Professor's photos added to Museum of Modern Art's permanent collection

Gregory Halpern

Two photos from Professor Gregory Halpern's book "ZZYZX" that were also recently acquired by the Museum of Modern Art (MoMA) to add to its permanent collection. In total, MoMA acquired nine of Halpern's images.

On a warm evening in September 2021, Gregory Halpern was biking through the streets of New York City, feeling like he had just taken flight. 

He was coming from a dinner with Clément Chéroux, then the chief curator of photography at the Museum of Modern Art (MoMA). Chéroux expressed interest in MoMA making a “major acquisition” of his work. 

Late in 2022, MoMA officially acquired nine images of Halpern’s images for its permanent collection. The museum obtained the physical prints, and they are also online. He joins a litany of artistic legends who have their work in the permanent collection, from Vincent van Gogh and Andy Warhol to fellow contemporary artists also leading the way in their fields. 

“It’s easily one of the greatest honors of my life,” said Halpern, professor in RIT’s School of Photographic Arts and Sciences, recipient of a Guggenheim Fellowship, and Associate Member of Magnum Photos. “It’s still hard for me to believe it happened.”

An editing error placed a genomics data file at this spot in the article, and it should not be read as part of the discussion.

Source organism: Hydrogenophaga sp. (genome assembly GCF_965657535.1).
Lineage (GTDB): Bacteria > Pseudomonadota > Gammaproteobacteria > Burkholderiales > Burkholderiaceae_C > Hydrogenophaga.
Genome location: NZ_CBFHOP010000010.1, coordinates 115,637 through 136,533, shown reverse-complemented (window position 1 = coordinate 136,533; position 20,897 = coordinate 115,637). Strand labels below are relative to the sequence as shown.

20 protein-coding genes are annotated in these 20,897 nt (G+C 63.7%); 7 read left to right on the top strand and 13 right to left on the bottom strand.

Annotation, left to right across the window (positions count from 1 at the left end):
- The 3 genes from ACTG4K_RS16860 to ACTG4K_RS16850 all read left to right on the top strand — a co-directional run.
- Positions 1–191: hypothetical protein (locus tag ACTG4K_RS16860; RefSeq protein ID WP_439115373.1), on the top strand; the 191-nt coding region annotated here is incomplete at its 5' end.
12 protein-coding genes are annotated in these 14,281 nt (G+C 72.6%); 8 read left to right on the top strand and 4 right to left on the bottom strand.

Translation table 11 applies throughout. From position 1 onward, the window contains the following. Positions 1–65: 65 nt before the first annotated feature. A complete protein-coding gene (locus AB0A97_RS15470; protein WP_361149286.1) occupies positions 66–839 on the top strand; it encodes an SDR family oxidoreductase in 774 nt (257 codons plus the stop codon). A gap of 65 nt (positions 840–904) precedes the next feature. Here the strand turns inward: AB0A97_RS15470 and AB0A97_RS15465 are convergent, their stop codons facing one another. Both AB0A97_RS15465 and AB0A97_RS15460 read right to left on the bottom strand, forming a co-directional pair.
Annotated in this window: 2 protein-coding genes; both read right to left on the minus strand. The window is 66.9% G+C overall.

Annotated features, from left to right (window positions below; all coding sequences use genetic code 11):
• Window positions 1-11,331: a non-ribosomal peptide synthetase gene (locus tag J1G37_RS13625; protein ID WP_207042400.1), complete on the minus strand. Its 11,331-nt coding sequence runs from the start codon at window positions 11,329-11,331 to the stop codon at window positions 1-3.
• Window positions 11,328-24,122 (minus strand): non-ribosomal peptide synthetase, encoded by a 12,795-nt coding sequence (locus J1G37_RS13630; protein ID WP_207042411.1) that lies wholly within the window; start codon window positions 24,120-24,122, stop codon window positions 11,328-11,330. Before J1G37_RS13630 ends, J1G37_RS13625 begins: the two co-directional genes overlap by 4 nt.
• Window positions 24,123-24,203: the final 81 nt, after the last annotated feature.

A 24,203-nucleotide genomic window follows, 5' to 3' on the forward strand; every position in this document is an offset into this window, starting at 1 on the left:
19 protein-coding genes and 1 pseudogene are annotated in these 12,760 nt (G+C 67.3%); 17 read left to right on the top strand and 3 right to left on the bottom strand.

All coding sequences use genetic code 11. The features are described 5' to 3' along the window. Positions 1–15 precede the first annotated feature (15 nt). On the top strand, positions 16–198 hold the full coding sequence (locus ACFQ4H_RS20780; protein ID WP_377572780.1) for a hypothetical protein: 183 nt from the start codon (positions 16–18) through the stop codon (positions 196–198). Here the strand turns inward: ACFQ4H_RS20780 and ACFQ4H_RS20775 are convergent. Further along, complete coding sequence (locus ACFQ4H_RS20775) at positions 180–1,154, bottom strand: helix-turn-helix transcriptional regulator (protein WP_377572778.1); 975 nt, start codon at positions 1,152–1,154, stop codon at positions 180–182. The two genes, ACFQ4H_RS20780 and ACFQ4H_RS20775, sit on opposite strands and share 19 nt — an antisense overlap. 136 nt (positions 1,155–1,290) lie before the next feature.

The collection additions are from one of Halpern’s photo books, ZZYZX (MACK Books), winner of the 2016 Paris Photo-Aperture PhotoBook of the Year. ZZYZX shows the people, places and animals of California, from desert land east of Los Angeles through the city itself. 

“We discussed a number of possibilities, but ultimately Clément felt that the best thing for the museum to acquire was this series from ZZYZX,” Halpern said. “I think Clément felt that way because the images work well as a set, as a kind of unified, visual phrase.”

Chéroux and Halpern first met when the former nominated the latter for a trans-international photography award, which Halpern ultimately received. In 2018, he was named the fourth laureate of “Immersion, A French-American Photography Commission of the Hermes Foundation,” a highly exclusive annual photography program featuring exchange residencies, exhibitions, and publications for award winners.

Halpern went on to complete a multi-month residency photographing on the French archipelago of Guadeloupe. Halpern and Chéroux worked closely together on the project, which resulted in Halpern’s ninth photo book, Let the Sun Beheaded Be (Aperture), and an exhibition set for the International Center of Photography this fall.

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